In a 2015 report from the US State Department of Commerce, STEM-related (Science, Technology, Engineering, & Mathematics) careers grew six times faster from 2005-2015 than non-STEM careers. It only makes sense that this trend will continue. We consider careers like mechanical engineering, computer programming, or being a NASA rocket scientist when we think of STEM.  But, what about the maritime industry?

If we think about it, it shouldn’t be hard for people to see how STEM branches out, offshore. Naval architects designing ships, the marine engineers maintaining the power plant and equipment, the deck officers in charge of navigation and maintaining position, and the oceanographers on research ships also, have their beginnings in STEM education.

For deck officers, technology has made leaps and bounds in recent years. Nowadays, mates and captains need an understanding of GPS, ECDIS (Electronic Chart Display and Information System), and various other systems. Engineering officers need to know mechanical, electrical, and hydraulic systems. Should some of these systems fail, for some reason or another, mathematical abilities & understanding of the systems, still need to be in place. People with these skills are becoming increasingly scarce offshore. Systems are ever-evolving and advancing, and the people running them need to be able to adapt quickly & efficiently.

Third party contracting individuals & teams are also vital offshore. Anything from a geologist, a marine biologist, or a remotely operated vehicle (ROV) pilot are required.

A common figure thrown around, is that in 20 years time, one-third of the jobs today will no longer exist.  However, one-third of the jobs needed by then, haven’t even been thought of yet. Technology will continue to advance, existing sciences will need to adapt or even new sciences started. Who will fill these new roles? Certainly, there will be some that will be able to learn the new skills needed – but it starts now. People in current roles will see a gap that needs bridging, or have a desire to improve or develop something that will change the way we do things.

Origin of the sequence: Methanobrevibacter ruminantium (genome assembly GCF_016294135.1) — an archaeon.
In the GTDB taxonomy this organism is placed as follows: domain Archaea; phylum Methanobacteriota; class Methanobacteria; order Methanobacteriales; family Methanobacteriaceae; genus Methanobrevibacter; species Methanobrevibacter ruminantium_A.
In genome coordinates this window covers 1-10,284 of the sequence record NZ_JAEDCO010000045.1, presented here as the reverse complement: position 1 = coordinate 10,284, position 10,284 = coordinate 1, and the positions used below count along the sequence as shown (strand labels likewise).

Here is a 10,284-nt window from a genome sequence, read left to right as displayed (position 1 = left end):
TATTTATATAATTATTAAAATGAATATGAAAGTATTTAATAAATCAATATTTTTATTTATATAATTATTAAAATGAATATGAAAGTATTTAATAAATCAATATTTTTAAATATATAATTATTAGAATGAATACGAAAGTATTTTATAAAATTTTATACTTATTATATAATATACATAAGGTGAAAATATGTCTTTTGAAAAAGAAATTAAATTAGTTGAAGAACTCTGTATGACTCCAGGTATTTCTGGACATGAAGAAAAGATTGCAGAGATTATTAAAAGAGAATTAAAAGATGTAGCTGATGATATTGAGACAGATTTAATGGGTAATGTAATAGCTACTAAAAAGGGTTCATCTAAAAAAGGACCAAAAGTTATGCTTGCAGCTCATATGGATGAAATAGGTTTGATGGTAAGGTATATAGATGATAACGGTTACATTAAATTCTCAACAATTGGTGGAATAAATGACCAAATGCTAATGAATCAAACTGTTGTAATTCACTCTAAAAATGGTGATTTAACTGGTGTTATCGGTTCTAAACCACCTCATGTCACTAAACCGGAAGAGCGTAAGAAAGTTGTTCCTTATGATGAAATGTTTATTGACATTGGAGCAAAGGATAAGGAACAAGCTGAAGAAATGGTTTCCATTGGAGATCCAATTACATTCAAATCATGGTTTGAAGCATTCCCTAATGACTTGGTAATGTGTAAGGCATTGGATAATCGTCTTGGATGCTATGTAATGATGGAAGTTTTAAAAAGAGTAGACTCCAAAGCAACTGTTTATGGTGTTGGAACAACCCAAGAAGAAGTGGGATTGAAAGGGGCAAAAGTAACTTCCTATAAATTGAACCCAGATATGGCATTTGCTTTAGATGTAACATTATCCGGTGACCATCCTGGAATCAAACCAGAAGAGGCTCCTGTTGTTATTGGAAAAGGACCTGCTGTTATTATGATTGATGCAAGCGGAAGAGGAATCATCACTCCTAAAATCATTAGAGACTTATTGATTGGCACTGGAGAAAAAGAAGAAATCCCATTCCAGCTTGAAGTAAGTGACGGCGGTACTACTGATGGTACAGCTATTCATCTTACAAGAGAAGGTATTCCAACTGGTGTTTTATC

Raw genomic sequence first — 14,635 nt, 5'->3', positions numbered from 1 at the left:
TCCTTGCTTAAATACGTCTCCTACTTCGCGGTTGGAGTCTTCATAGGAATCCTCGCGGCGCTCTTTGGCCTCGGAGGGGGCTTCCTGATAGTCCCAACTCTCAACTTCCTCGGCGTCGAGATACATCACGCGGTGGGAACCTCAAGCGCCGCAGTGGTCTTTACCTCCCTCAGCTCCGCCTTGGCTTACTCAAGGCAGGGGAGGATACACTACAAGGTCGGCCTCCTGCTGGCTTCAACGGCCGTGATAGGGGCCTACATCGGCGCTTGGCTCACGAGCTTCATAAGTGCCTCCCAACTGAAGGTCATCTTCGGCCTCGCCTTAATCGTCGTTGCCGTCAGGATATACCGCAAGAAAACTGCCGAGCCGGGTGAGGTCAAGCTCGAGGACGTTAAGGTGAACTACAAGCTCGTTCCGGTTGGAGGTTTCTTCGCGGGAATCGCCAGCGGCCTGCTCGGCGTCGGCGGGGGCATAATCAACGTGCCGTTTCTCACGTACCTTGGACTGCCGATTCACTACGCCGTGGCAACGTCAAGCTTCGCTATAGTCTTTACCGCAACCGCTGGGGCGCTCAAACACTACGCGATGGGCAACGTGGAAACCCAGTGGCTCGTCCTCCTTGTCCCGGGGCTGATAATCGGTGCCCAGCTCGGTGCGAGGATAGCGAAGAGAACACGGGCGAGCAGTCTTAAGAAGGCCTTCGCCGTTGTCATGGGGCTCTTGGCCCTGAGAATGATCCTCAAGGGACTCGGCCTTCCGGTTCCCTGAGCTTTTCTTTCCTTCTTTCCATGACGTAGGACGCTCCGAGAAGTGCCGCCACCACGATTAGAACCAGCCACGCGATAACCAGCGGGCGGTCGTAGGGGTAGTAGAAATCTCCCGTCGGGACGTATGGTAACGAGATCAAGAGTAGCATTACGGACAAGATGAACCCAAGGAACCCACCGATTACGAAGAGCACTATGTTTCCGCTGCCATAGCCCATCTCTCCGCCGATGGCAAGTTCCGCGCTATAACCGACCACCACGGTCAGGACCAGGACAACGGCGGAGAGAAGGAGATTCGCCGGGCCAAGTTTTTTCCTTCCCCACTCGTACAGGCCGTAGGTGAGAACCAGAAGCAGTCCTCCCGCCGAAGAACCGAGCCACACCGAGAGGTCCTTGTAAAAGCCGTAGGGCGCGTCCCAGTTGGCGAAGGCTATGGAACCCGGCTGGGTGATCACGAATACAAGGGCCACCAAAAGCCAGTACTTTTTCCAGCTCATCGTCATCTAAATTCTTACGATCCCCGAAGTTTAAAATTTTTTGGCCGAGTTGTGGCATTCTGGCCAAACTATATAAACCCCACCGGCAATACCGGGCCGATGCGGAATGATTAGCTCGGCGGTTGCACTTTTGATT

Women are filling an increasing amount of roles offshore. I’ve worked offshore for nine years, mostly international, and have worked with many women. Captains/OIMs (offshore installation managers), chief mates, DPOs (dynamic positioning officers/operators), company men (client representatives), wellsite engineers, fluids engineers – the list goes on – from many countries around the globe (Brazil, Angola, Nigeria, the UK, and the US, to name a few). They aren’t just working in their home country either; many are expatriates, working around the globe wherever they see fit. It is inevitable that more women will fill future roles; perhaps, even, more women will develop the future fields.

Photos courtesy of Kongsberg Maritime

Craig Gary

About The Author: Craig Gary

Craig Gary graduated in 2008 from the US Merchant Marine Academy and went directly into the oil field. Craig currently works in Angola on an ultra-deepwater drillship as Chief Mate. He holds an unlimited tonnage Masters license with an OIM endorsement. He has also worked in the Gulf of Mexico, Brazil, and Nigeria. Craig lives in Charleston, SC with his wife, son, and two dogs, and is currently studying an MBA with a concentration in Supply Chain Management from the University of Nebraska-Lincoln.

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